One of my clients asked me to review his applications and titling of his financial accounts to make sure he properly registered his accounts as tenants by entireties. In Florida, a joint marital account with rights of survivorship is presumed to be held as tenants by entireties unless the debtor has shown his intent to disclaim entireties ownership in favor of another form of joint title.
This client and his wife had a securities account titled joint tenants with survivorship (JTWROS). On the application they couple checked the JRWROS box. There was not a tenants by entireties box on the application. However, there was on the application an alternative box that said “Other _____.” The applicant could have checked this box and filled in the blank to chose any other form of ownership not expressly printed on the application form such as entireties ownership.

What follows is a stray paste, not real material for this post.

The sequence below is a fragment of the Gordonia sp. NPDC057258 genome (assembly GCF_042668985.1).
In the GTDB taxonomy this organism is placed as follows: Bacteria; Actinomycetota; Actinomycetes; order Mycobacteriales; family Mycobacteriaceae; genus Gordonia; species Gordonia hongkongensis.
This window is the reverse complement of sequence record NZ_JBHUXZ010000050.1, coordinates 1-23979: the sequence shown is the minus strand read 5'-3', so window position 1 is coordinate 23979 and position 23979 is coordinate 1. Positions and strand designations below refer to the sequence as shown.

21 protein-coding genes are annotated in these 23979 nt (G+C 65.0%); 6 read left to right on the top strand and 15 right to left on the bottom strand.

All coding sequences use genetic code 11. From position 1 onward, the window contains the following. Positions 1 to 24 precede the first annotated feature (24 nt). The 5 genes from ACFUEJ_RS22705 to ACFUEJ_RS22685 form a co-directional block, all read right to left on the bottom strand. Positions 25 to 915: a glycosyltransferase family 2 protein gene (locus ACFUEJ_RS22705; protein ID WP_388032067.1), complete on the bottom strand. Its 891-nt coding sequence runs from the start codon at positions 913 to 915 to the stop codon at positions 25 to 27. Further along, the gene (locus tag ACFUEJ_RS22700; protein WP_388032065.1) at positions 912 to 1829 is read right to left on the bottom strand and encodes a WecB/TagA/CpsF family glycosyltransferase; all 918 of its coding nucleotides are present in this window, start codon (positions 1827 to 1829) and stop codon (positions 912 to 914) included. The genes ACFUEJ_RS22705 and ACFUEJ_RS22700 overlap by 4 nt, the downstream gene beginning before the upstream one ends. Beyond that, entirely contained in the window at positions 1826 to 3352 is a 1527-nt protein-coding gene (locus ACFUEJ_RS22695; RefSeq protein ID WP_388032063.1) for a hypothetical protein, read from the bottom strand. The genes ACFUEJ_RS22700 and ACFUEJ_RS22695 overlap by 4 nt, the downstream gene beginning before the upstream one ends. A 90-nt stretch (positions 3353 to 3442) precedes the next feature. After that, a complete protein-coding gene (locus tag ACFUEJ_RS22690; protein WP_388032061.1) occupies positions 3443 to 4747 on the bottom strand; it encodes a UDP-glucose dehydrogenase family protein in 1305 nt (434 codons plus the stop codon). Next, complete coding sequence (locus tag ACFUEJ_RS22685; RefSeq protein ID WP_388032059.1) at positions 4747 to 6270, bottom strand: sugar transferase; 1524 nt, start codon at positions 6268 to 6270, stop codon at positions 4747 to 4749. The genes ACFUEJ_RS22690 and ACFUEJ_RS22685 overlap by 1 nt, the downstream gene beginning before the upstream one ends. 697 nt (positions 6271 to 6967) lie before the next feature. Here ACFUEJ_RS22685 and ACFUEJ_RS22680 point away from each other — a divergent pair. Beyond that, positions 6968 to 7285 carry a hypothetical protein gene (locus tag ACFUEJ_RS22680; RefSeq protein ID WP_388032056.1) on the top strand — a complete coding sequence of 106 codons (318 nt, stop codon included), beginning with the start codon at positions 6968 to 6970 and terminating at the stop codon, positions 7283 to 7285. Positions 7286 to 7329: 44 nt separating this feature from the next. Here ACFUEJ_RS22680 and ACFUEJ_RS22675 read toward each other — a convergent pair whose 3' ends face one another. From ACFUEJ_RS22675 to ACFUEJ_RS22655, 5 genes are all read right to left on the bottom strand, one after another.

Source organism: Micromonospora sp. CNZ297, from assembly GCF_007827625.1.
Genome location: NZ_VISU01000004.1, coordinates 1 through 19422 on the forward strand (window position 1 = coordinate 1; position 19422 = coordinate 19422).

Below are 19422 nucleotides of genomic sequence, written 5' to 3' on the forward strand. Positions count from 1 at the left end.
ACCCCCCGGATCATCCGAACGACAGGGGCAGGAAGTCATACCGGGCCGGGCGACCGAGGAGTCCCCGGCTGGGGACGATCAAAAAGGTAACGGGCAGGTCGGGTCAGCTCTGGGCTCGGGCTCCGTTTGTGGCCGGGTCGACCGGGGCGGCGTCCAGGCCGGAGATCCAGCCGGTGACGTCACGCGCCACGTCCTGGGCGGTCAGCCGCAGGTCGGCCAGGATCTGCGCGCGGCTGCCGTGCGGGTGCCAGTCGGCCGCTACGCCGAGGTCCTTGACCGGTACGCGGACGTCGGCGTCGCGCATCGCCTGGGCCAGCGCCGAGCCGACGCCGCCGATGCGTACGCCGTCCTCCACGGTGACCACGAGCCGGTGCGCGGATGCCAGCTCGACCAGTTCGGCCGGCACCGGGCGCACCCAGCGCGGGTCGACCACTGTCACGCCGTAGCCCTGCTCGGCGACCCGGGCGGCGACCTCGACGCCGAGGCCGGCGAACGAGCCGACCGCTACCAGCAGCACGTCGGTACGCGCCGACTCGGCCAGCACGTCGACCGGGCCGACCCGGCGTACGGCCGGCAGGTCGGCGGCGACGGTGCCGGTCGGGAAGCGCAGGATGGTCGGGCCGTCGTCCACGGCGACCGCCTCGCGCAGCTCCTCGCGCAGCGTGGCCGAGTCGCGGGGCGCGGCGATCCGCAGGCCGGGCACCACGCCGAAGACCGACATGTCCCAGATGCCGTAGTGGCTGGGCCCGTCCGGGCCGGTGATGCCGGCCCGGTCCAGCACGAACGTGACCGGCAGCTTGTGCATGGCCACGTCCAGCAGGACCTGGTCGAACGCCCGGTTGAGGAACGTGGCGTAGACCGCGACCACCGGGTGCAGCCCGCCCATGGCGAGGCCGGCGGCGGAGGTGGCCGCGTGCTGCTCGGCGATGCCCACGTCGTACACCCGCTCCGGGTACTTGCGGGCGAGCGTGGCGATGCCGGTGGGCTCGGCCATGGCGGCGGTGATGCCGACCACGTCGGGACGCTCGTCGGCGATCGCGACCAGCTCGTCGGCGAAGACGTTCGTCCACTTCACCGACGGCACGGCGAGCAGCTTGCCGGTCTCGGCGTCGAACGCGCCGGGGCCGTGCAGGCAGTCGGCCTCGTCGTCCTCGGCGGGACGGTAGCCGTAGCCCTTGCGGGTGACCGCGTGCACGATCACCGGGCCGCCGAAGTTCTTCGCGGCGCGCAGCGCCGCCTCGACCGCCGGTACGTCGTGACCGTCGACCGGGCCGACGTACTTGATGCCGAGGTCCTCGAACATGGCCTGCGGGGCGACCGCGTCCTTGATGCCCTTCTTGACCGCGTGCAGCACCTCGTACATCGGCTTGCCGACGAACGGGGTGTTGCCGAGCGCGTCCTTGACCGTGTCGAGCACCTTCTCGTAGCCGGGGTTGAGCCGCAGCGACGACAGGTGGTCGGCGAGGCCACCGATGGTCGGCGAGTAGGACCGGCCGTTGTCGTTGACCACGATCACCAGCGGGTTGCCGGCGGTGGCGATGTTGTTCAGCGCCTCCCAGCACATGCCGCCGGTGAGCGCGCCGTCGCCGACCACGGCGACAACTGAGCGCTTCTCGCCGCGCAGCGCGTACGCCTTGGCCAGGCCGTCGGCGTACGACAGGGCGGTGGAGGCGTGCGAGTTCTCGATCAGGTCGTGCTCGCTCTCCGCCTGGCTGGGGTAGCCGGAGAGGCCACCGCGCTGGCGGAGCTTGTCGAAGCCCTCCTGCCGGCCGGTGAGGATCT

The judgment creditor argued that the debtor disclaimed entireties ownership because he did not check the “Other” box and fill in “tenants by entireties” (or an abbreviation) in the blank provided. The creditor said that the form clearly provides the account applicant the chance to select entireties ownership, and that by not checking this box and filling in the blank space, this debtor disclaimed the entireties option.
An appellate court considered this issue in the context of a Florida bankruptcy case where the bankruptcy court and district court had granted an exemption to the debtor’s stock titled as JTWROS in a very similar fact situation. This case involved a stock certificate the debtor titled as JTWROS when the ownership application did not specifically offer an entireties option but did include an “Other” alternative choice.
In its unpublished opinion the Eleventh Circuit Court of Appeals held that Florida law’s presumption of entireties ownership of marital property was not overcome just because the stock title application included an option that said “Other.” The result may have been different if the application form clearly offered tenants by entireties as one of the ownership choices.
Page last updated on May 22, 2020